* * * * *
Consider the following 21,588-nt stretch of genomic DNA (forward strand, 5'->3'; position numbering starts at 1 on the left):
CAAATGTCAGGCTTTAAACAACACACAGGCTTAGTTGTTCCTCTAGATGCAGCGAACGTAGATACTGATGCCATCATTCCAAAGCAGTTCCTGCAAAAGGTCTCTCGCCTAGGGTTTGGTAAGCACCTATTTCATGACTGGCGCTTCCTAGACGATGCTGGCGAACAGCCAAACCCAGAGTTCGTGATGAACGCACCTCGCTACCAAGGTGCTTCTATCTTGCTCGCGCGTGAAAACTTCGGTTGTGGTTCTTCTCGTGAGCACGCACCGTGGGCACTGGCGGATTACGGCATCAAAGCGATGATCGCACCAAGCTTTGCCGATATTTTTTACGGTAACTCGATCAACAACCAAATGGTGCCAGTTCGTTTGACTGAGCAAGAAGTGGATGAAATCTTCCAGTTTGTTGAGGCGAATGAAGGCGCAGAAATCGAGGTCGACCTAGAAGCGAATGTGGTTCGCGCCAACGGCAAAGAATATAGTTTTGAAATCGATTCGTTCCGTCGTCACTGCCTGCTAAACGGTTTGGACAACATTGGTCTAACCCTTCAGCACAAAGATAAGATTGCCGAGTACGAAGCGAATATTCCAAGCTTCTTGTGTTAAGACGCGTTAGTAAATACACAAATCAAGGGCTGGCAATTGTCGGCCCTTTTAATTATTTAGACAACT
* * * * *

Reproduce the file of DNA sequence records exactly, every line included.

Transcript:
Consider the following 21,588-nt stretch of genomic DNA (forward strand, 5'->3'; position numbering starts at 1 on the left):
CAAATGTCAGGCTTTAAACAACACACAGGCTTAGTTGTTCCTCTAGATGCAGCGAACGTAGATACTGATGCCATCATTCCAAAGCAGTTCCTGCAAAAGGTCTCTCGCCTAGGGTTTGGTAAGCACCTATTTCATGACTGGCGCTTCCTAGACGATGCTGGCGAACAGCCAAACCCAGAGTTCGTGATGAACGCACCTCGCTACCAAGGTGCTTCTATCTTGCTCGCGCGTGAAAACTTCGGTTGTGGTTCTTCTCGTGAGCACGCACCGTGGGCACTGGCGGATTACGGCATCAAAGCGATGATCGCACCAAGCTTTGCCGATATTTTTTACGGTAACTCGATCAACAACCAAATGGTGCCAGTTCGTTTGACTGAGCAAGAAGTGGATGAAATCTTCCAGTTTGTTGAGGCGAATGAAGGCGCAGAAATCGAGGTCGACCTAGAAGCGAATGTGGTTCGCGCCAACGGCAAAGAATATAGTTTTGAAATCGATTCGTTCCGTCGTCACTGCCTGCTAAACGGTTTGGACAACATTGGTCTAACCCTTCAGCACAAAGATAAGATTGCCGAGTACGAAGCGAATATTCCAAGCTTCTTGTGTTAAGACGCGTTAGTAAATACACAAATCAAGGGCTGGCAATTGTCGGCCCTTTTAATTATTTAGACAACT